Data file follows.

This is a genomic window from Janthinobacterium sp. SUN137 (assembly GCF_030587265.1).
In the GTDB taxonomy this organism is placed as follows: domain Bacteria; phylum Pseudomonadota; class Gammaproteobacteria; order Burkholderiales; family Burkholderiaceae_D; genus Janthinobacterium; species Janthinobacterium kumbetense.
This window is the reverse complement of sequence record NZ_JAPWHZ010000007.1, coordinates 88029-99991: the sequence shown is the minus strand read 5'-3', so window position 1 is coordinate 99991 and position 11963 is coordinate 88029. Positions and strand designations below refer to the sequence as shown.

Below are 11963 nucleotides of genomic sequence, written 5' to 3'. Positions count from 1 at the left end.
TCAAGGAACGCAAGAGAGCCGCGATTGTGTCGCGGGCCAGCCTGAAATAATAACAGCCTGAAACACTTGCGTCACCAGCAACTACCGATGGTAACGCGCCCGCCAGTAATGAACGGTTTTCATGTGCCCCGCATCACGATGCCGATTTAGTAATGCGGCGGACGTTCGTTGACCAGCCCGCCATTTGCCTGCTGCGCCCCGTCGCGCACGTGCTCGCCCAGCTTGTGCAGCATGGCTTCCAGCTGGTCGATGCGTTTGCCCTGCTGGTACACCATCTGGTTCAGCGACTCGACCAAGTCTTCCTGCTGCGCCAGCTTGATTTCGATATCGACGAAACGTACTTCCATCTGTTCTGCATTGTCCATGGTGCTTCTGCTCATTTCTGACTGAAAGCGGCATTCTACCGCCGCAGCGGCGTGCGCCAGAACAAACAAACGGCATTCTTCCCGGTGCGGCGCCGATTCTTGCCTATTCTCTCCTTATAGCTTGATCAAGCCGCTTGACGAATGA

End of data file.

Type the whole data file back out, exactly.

This is a genomic window from Janthinobacterium sp. SUN137 (assembly GCF_030587265.1).
In the GTDB taxonomy this organism is placed as follows: domain Bacteria; phylum Pseudomonadota; class Gammaproteobacteria; order Burkholderiales; family Burkholderiaceae_D; genus Janthinobacterium; species Janthinobacterium kumbetense.
This window is the reverse complement of sequence record NZ_JAPWHZ010000007.1, coordinates 88029-99991: the sequence shown is the minus strand read 5'-3', so window position 1 is coordinate 99991 and position 11963 is coordinate 88029. Positions and strand designations below refer to the sequence as shown.

Below are 11963 nucleotides of genomic sequence, written 5' to 3'. Positions count from 1 at the left end.
TCAAGGAACGCAAGAGAGCCGCGATTGTGTCGCGGGCCAGCCTGAAATAATAACAGCCTGAAACACTTGCGTCACCAGCAACTACCGATGGTAACGCGCCCGCCAGTAATGAACGGTTTTCATGTGCCCCGCATCACGATGCCGATTTAGTAATGCGGCGGACGTTCGTTGACCAGCCCGCCATTTGCCTGCTGCGCCCCGTCGCGCACGTGCTCGCCCAGCTTGTGCAGCATGGCTTCCAGCTGGTCGATGCGTTTGCCCTGCTGGTACACCATCTGGTTCAGCGACTCGACCAAGTCTTCCTGCTGCGCCAGCTTGATTTCGATATCGACGAAACGTACTTCCATCTGTTCTGCATTGTCCATGGTGCTTCTGCTCATTTCTGACTGAAAGCGGCATTCTACCGCCGCAGCGGCGTGCGCCAGAACAAACAAACGGCATTCTTCCCGGTGCGGCGCCGATTCTTGCCTATTCTCTCCTTATAGCTTGATCAAGCCGCTTGACGAATGA